Creeping phlox (Phlox subulata) is an easy-to-grow perennial groundcover that produces softly colored blossoms in the spring of the year.
We could actually stop right there!
But since you’ve found this page and you’re taking the time to read it (Thank you!), you’re probably hoping for a bit more information about this great little plant and about what you need to know and do in order to make creeping phlox a successful addition to your garden.
Soooooo, we’ll expand upon the basics. First of all, easy to grow—by that we mean that while creeping phlox prefers a loose well-drained humus-rich soil, it will grow and often thrive in sandy dry unimproved soils. This makes it a favorite for rock gardens where you may have only pockets and patches of soil into which you can add your plants.
I recall that my grandmother had lots of beautiful creeping phlox in an area that seemed to be almost all rock and little soil, and that the phlox was always lush and beautiful and that it bloomed profusely each spring. (Of course, she was Granny, so she had special powers anyway!)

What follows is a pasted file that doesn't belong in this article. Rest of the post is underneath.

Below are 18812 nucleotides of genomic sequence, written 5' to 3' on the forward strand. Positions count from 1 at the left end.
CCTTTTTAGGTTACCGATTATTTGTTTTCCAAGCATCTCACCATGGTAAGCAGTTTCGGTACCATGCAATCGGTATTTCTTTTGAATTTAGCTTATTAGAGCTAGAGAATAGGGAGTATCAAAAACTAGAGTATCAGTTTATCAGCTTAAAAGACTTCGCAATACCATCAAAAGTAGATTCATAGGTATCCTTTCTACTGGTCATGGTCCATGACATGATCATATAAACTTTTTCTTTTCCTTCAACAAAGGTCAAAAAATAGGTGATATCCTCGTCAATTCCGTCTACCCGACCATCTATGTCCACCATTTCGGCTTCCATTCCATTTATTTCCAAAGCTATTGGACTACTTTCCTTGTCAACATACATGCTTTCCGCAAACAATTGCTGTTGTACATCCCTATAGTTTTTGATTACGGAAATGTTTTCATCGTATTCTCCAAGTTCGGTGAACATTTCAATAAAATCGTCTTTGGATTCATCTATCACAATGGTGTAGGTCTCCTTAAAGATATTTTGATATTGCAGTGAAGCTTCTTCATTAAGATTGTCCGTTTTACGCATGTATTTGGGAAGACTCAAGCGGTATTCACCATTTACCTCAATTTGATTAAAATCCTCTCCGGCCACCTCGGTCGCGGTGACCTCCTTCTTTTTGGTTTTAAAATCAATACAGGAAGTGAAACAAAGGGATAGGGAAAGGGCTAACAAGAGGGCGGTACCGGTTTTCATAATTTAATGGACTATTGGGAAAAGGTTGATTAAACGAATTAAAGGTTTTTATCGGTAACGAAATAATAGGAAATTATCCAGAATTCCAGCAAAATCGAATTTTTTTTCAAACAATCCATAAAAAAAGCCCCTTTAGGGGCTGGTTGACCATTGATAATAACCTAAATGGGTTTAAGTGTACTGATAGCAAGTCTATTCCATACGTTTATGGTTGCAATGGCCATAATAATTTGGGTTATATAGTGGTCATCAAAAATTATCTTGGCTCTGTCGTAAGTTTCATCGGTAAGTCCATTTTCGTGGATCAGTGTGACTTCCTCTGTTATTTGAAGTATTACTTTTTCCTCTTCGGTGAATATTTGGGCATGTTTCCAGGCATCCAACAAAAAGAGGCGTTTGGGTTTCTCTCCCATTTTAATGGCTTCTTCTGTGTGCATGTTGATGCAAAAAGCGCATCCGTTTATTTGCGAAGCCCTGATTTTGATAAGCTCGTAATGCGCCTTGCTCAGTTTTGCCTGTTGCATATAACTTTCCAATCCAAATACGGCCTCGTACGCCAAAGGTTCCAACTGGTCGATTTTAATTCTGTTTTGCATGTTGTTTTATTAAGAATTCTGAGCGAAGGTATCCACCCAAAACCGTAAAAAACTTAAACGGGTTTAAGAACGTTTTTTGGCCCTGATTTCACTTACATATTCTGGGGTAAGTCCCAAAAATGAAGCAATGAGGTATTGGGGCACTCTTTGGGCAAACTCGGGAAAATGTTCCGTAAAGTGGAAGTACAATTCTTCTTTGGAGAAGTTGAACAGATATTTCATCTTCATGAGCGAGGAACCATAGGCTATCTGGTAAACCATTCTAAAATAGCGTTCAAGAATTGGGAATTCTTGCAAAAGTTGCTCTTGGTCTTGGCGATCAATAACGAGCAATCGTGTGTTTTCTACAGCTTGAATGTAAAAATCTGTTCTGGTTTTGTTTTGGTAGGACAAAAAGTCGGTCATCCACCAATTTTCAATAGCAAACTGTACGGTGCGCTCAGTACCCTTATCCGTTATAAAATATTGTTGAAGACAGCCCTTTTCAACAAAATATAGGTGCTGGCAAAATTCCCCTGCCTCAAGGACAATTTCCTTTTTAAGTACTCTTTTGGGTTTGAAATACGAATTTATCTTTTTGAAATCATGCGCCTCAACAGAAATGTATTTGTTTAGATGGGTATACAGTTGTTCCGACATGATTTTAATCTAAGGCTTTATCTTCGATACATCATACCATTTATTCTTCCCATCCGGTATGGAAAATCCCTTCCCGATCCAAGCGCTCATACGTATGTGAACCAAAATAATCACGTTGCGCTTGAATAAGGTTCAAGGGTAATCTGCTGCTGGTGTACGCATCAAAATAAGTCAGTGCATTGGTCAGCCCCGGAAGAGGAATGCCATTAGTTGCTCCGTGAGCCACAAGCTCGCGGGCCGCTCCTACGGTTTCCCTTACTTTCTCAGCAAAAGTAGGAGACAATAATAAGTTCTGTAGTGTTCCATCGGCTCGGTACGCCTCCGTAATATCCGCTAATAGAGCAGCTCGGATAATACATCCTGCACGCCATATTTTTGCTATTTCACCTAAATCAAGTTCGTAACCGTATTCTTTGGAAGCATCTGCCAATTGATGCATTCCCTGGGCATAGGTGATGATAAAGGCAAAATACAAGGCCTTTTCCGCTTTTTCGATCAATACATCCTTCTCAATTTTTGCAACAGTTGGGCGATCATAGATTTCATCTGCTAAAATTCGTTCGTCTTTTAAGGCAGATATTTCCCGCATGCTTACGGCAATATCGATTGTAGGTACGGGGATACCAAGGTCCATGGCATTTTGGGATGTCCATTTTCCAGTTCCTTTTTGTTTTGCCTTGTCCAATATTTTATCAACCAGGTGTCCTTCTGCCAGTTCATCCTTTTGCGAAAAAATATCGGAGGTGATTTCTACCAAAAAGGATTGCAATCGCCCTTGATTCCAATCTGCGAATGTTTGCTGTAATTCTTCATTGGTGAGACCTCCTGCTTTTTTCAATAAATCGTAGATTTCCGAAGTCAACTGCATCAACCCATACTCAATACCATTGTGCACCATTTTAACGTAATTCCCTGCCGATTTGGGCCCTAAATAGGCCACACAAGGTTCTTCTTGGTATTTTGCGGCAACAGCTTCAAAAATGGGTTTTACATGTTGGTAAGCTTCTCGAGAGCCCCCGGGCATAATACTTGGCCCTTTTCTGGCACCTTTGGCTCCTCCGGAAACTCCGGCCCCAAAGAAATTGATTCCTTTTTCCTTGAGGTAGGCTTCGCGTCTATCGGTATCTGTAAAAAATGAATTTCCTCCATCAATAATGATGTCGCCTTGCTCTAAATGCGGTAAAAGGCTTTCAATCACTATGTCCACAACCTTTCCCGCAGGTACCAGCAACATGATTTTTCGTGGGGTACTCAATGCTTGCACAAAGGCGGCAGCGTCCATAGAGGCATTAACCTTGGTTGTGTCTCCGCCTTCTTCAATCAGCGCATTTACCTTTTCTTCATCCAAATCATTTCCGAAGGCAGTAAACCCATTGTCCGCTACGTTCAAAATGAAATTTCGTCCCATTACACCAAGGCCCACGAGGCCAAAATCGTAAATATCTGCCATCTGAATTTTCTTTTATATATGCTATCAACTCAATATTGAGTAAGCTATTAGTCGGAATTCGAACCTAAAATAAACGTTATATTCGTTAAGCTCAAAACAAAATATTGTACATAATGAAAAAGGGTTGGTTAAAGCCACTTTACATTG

What your creeping phlox does need in order to be successful is plentiful sunshine--upwards of 6 to 8 hours daily.
And, of course, adequate moisture—whether by rainfall or additional irrigation on your part from the garden hose or the sprinkler bucket. And along the lines of conserving moisture, it’s a good idea to mulch around your plants as you set them out in order to keep the soil from drying out so rapidly. (The plants tend to be rather shallow rooted.)
Feed your creeping phlox sparingly with a balanced plant food a few times during the summer growing season to maintain and encourage adequate growth and foliar color, as the foliage will develop some yellowing as the season progresses and the plant ages.
And speaking of color, the blossoms are strikingly soft and simple shades of pink, purple, white, and red. The blooming stage is rather brief, however—maybe 2 to 3 weeks in the spring.
As the blooms fade out and the foliage growth continues, it’s a good idea to shear back the growth a bit to encourage new and more lush and vigorous growth.
Also, healthier foliage is more resistant to disease and pest problems, one of which tends to be spider mites that can sometimes infest your creeping phlox. Watch for this, especially in the heat of summer, and use a safe insecticidal spray if pests invade.
What do you get in return for planting and tending your creeping phlox? An attractive low-growing (about 6 inches in height) perennial ground cover with soft spring blossoms, and a spreading growth habit (up to 24 inches across) that makes the plants “bunch and spread” nicely in your flower garden.
Creeping phlox is also cold hardy and should survive from year to year in your garden with only minimal care on your part.